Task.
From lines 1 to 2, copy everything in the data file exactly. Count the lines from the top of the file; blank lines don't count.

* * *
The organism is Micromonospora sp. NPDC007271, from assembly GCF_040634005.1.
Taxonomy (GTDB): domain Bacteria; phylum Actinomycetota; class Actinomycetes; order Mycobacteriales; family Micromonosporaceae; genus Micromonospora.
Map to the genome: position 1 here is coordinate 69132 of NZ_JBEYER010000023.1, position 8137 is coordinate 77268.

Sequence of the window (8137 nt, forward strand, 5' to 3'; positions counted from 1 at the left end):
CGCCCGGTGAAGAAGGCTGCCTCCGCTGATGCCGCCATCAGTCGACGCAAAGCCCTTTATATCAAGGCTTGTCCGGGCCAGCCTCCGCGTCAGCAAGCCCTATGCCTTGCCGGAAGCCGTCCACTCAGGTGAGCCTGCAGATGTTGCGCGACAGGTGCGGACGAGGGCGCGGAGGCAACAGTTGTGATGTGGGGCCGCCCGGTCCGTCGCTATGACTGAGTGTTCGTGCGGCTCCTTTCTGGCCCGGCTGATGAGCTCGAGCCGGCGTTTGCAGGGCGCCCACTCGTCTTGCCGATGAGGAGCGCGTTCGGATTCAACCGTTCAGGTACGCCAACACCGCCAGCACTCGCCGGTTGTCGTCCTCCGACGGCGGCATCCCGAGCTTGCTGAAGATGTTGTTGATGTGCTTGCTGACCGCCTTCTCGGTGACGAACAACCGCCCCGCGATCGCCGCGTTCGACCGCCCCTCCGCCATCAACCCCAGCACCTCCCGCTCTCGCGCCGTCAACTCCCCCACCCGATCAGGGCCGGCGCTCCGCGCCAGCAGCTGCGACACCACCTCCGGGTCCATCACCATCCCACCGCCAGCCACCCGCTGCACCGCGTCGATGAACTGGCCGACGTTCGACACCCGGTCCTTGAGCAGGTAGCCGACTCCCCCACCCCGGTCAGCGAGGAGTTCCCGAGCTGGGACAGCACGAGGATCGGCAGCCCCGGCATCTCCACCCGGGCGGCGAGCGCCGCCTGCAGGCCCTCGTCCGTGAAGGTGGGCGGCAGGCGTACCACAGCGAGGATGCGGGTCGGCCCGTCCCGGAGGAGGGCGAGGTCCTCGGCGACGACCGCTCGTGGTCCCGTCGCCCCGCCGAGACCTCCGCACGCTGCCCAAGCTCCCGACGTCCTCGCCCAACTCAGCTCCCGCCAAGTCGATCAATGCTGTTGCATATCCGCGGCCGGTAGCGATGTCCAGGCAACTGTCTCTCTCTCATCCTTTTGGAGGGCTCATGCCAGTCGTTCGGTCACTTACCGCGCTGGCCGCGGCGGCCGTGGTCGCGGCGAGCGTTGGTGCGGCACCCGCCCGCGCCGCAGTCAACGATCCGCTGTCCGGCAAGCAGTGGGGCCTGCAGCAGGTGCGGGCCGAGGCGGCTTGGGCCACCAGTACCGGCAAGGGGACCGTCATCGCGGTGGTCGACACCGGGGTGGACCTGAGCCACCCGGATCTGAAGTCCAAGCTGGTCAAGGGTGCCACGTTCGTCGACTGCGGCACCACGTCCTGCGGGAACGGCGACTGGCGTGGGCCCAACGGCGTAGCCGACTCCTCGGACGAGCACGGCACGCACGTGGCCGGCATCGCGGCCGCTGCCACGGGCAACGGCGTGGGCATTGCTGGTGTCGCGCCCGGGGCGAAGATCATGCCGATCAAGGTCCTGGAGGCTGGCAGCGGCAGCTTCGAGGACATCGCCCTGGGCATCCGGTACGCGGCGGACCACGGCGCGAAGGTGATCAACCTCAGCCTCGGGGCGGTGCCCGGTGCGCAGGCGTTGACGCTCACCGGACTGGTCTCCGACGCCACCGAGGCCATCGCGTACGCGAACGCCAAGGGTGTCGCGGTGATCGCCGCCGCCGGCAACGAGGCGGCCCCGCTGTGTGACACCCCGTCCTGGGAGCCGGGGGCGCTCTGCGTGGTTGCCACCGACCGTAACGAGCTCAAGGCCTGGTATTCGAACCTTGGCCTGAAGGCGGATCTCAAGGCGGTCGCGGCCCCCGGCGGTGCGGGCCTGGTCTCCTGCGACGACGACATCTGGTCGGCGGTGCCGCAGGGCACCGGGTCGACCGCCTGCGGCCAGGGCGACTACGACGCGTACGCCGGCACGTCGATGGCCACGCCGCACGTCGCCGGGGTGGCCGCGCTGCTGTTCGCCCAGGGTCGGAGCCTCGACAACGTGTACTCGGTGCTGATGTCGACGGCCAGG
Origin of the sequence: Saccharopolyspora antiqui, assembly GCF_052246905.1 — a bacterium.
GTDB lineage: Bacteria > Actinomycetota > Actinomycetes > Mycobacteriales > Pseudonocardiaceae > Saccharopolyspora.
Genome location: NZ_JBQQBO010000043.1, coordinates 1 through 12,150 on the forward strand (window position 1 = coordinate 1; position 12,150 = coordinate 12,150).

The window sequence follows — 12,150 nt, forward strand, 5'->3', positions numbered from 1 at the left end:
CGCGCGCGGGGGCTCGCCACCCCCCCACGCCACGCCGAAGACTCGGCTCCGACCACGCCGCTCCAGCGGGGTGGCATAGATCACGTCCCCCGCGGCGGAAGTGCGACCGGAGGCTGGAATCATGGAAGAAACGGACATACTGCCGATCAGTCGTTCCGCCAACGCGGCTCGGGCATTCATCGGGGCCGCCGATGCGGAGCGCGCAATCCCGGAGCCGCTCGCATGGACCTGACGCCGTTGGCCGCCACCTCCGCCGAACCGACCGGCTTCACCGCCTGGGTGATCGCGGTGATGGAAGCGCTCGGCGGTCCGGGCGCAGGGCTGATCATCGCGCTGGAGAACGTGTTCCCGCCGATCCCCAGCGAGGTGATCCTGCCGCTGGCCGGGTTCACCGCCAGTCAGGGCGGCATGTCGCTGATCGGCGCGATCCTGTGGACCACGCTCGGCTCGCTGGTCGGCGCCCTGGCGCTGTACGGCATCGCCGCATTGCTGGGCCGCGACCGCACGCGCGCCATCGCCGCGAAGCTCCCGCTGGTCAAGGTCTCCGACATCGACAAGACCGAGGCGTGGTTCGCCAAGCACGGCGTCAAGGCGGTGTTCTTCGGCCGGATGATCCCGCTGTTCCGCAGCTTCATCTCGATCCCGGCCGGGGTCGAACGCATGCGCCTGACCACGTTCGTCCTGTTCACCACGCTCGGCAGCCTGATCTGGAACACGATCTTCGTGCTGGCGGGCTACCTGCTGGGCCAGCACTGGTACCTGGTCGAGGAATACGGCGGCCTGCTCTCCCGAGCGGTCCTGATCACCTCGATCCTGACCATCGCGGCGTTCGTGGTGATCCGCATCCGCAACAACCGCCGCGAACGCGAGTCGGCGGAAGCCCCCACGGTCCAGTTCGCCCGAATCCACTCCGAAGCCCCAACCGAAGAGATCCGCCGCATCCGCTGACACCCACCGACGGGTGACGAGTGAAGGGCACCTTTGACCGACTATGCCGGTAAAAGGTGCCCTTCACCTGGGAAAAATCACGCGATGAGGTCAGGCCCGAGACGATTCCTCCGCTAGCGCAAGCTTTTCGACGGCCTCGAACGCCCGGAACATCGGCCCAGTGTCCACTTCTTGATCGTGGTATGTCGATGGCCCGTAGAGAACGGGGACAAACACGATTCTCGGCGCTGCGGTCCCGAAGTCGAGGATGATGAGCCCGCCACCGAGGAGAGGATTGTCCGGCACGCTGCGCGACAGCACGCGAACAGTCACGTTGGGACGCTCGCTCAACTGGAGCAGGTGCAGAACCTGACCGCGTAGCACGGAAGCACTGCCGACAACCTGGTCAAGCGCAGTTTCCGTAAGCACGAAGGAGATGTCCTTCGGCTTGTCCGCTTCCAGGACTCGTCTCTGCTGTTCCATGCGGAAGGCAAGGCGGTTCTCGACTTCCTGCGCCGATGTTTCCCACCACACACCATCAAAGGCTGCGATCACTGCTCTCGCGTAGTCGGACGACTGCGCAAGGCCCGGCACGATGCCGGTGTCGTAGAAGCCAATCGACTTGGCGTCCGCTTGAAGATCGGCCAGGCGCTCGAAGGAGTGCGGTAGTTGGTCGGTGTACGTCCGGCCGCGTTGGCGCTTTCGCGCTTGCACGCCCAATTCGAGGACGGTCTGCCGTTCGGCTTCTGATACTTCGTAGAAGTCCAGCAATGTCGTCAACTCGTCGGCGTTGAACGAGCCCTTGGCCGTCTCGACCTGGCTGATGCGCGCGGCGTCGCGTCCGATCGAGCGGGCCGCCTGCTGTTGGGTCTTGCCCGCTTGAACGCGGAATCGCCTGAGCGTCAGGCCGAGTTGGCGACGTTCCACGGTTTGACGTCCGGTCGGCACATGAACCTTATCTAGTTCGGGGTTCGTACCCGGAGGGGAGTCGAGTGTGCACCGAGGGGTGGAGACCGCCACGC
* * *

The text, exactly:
The organism is Micromonospora sp. NPDC007271, from assembly GCF_040634005.1.
Taxonomy (GTDB): domain Bacteria; phylum Actinomycetota; class Actinomycetes; order Mycobacteriales; family Micromonosporaceae; genus Micromonospora.